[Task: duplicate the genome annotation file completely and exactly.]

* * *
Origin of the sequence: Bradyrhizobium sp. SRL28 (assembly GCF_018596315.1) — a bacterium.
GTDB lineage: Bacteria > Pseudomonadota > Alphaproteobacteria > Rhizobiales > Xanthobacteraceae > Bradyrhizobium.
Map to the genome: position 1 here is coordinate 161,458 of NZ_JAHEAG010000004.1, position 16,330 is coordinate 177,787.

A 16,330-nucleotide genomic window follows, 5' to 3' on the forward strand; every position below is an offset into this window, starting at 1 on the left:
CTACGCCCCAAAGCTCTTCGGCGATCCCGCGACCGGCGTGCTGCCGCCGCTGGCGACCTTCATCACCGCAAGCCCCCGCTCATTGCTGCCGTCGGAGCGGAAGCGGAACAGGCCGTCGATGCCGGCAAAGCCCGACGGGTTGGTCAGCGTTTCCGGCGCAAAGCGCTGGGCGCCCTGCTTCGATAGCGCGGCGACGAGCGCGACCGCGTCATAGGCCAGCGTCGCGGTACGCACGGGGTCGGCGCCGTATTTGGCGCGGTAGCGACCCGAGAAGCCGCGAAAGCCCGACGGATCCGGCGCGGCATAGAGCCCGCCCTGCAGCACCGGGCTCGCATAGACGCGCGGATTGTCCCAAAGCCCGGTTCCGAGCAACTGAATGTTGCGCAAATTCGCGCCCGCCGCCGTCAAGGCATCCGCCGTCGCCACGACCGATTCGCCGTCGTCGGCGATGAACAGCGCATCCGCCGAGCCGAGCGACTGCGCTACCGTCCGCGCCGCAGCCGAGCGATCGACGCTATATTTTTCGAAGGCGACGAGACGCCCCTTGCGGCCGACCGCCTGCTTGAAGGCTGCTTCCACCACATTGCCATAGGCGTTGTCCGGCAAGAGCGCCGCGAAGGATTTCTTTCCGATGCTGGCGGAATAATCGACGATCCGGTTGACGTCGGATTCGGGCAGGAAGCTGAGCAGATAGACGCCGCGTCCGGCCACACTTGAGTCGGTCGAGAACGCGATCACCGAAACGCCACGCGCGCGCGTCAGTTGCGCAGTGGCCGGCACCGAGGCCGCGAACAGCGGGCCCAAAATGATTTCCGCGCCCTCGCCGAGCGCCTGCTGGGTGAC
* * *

Origin of the sequence: Bradyrhizobium sp. SRL28 (assembly GCF_018596315.1) — a bacterium.
GTDB lineage: Bacteria > Pseudomonadota > Alphaproteobacteria > Rhizobiales > Xanthobacteraceae > Bradyrhizobium.
Map to the genome: position 1 here is coordinate 161,458 of NZ_JAHEAG010000004.1, position 16,330 is coordinate 177,787.

A 16,330-nucleotide genomic window follows, 5' to 3' on the forward strand; every position below is an offset into this window, starting at 1 on the left:
CTACGCCCCAAAGCTCTTCGGCGATCCCGCGACCGGCGTGCTGCCGCCGCTGGCGACCTTCATCACCGCAAGCCCCCGCTCATTGCTGCCGTCGGAGCGGAAGCGGAACAGGCCGTCGATGCCGGCAAAGCCCGACGGGTTGGTCAGCGTTTCCGGCGCAAAGCGCTGGGCGCCCTGCTTCGATAGCGCGGCGACGAGCGCGACCGCGTCATAGGCCAGCGTCGCGGTACGCACGGGGTCGGCGCCGTATTTGGCGCGGTAGCGACCCGAGAAGCCGCGAAAGCCCGACGGATCCGGCGCGGCATAGAGCCCGCCCTGCAGCACCGGGCTCGCATAGACGCGCGGATTGTCCCAAAGCCCGGTTCCGAGCAACTGAATGTTGCGCAAATTCGCGCCCGCCGCCGTCAAGGCATCCGCCGTCGCCACGACCGATTCGCCGTCGTCGGCGATGAACAGCGCATCCGCCGAGCCGAGCGACTGCGCTACCGTCCGCGCCGCAGCCGAGCGATCGACGCTATATTTTTCGAAGGCGACGAGACGCCCCTTGCGGCCGACCGCCTGCTTGAAGGCTGCTTCCACCACATTGCCATAGGCGTTGTCCGGCAAGAGCGCCGCGAAGGATTTCTTTCCGATGCTGGCGGAATAATCGACGATCCGGTTGACGTCGGATTCGGGCAGGAAGCTGAGCAGATAGACGCCGCGTCCGGCCACACTTGAGTCGGTCGAGAACGCGATCACCGAAACGCCACGCGCGCGCGTCAGTTGCGCAGTGGCCGGCACCGAGGCCGCGAACAGCGGGCCCAAAATGATTTCCGCGCCCTCGCCGAGCGCCTGCTGGGTGAC